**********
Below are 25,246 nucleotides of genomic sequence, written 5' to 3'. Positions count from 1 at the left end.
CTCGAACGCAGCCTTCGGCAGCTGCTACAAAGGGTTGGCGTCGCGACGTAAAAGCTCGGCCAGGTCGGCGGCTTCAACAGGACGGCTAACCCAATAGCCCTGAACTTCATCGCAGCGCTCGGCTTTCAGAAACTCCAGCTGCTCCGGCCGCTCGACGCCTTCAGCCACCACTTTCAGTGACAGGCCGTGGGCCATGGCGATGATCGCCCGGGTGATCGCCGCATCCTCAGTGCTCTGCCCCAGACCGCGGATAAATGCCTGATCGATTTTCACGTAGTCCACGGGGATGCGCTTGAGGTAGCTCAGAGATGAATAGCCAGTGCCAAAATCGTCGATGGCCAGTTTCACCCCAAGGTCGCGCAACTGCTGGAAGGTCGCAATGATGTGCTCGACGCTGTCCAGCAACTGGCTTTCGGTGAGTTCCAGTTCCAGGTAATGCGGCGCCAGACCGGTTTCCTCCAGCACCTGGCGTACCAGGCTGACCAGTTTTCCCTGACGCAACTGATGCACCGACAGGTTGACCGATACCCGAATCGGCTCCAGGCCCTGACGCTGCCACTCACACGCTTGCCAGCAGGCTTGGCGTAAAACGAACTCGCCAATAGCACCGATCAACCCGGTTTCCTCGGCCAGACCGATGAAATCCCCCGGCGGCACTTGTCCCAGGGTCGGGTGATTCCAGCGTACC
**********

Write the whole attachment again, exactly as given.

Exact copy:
Below are 25,246 nucleotides of genomic sequence, written 5' to 3'. Positions count from 1 at the left end.
CTCGAACGCAGCCTTCGGCAGCTGCTACAAAGGGTTGGCGTCGCGACGTAAAAGCTCGGCCAGGTCGGCGGCTTCAACAGGACGGCTAACCCAATAGCCCTGAACTTCATCGCAGCGCTCGGCTTTCAGAAACTCCAGCTGCTCCGGCCGCTCGACGCCTTCAGCCACCACTTTCAGTGACAGGCCGTGGGCCATGGCGATGATCGCCCGGGTGATCGCCGCATCCTCAGTGCTCTGCCCCAGACCGCGGATAAATGCCTGATCGATTTTCACGTAGTCCACGGGGATGCGCTTGAGGTAGCTCAGAGATGAATAGCCAGTGCCAAAATCGTCGATGGCCAGTTTCACCCCAAGGTCGCGCAACTGCTGGAAGGTCGCAATGATGTGCTCGACGCTGTCCAGCAACTGGCTTTCGGTGAGTTCCAGTTCCAGGTAATGCGGCGCCAGACCGGTTTCCTCCAGCACCTGGCGTACCAGGCTGACCAGTTTTCCCTGACGCAACTGATGCACCGACAGGTTGACCGATACCCGAATCGGCTCCAGGCCCTGACGCTGCCACTCACACGCTTGCCAGCAGGCTTGGCGTAAAACGAACTCGCCAATAGCACCGATCAACCCGGTTTCCTCGGCCAGACCGATGAAATCCCCCGGCGGCACTTGTCCCAGGGTCGGGTGATTCCAGCGTACC